Dental sedation is generally safe for children. But here’s what you need to know before your child undergoes sedation.
Children require dental care just as adults do. And when the time comes for your child to undergo a dental procedure, your dentist may recommend sedation to make your child more comfortable and less anxious.
While dental sedation is generally safe for children, you should ask your dentist about the sedation to be used and any precautions to take to ensure your child’s safety. To help you understand what to expect during and after your child’s procedure, read this primer on the types of sedation routinely used in pediatric dentistry.
Types of sedation used in pediatric dentistry
Adults get nervous about dental work, so it’s not surprising your child will, too. With sedation, your child shouldn’t feel any discomfort. It should also keep your child calm during the procedure, allowing the dentist to complete the necessary steps.
Ask your dentist what sedation will be used. Before the procedure, your dentist may instruct you to avoid giving your child solid foods. You should also inform your dentist of any medications your child takes. Feel free to bring a favorite toy to make your child less anxious.
In some cases, another medical professional must be present during the procedure to ensure the child’s safety, as outlined in the American Academy of Pediatrics and the American Academy of Pediatric Dentistry guidelines. The following different levels of sedation are commonly administered:
Nitrous oxide. Also known as “laughing gas,” nitrous oxide is inhaled. A mild sedative, the gas should relax your child but likely won’t put them to sleep. After the procedure, pure oxygen is given to your child to push the gas out of the body.
Oral conscious sedation. Some forms of sedation are given orally. For children, midazolam oral syrup may make your child groggy or even fall asleep.
Mild sedation. With mild sedation, your child should be awake and able to respond to the dentist’s commands. Mild sedation works best for older children.
Moderate sedation. Another option for older children is moderate sedation. Your child may be conscious but feel sleepy. They should be able to follow the dentist’s instructions and wake up soon after the procedure is done. Dentists and oral surgeons are qualified to administer both mild and moderate sedation.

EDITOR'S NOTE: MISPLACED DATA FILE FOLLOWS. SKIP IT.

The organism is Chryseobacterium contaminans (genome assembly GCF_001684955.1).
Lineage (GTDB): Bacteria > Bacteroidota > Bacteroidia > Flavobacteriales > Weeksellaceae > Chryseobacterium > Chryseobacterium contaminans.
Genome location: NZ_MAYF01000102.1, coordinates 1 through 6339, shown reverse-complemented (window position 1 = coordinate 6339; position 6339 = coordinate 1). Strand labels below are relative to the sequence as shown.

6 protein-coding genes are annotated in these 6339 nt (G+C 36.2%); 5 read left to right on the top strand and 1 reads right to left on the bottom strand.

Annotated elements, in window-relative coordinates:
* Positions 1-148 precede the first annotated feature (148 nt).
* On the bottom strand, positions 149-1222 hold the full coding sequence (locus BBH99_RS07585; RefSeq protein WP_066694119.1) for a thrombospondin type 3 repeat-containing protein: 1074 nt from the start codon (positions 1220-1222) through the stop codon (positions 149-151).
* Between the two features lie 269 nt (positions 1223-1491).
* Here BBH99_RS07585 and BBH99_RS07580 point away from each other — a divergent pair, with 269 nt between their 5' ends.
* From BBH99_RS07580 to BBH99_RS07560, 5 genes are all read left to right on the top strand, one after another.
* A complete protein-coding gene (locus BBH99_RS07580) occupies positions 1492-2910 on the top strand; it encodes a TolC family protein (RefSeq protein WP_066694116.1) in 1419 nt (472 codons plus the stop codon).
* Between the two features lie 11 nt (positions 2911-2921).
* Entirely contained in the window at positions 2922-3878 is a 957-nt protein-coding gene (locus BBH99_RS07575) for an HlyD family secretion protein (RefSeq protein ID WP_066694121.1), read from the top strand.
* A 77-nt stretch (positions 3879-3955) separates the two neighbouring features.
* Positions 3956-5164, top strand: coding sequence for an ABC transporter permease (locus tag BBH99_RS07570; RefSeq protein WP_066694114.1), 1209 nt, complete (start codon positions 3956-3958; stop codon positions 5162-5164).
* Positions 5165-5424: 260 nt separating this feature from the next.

Deep sedation. Given through an IV, deep sedation will most likely put your child to sleep. Another qualified professional, such as an anesthesiologist or nurse anesthetist, must be present to monitor your child’s breathing and other vital signs.
General anesthesia. With general anesthesia, your child should be fully asleep. If general anesthesia is used, an anesthesiologist will administer the sedation.
After sedation: What to expect
After the procedure, your dentist will provide detailed after-care instructions to ensure your child fully recovers.
Even though your child may experience only mild, short-lived after-effects, you should keep a close eye. Common but extremely rare after-effects after dental sedation include irritability, snoring, fever, or nausea. They may also feel groggy and temporarily lose some physical coordination.
Since your child’s mouth may be sore, prepare soft, lukewarm foods such as smoothies and mashed vegetables. An ice pack can reduce any swelling. Make sure they drink plenty of water. But most importantly, let your child rest.
Dental sedation for your child is generally safe and well-tolerated. To prepare yourself and your child, ask your dentist questions about what is being administered and what safety precautions are in place. Knowing what to expect will speed the recovery process and give your child a headstart on good oral health!
Bring your child to Espire Dental
Schedule an appointment at Espire’s Norman, Oklahoma, location today! Our highly trained dentists can ensure your child’s comfort and safety during the dental procedure. Don’t live near our Norman, OK, office? Find one of our other locations near you.
550 24th Ave. S.W.
Norman, OK 73069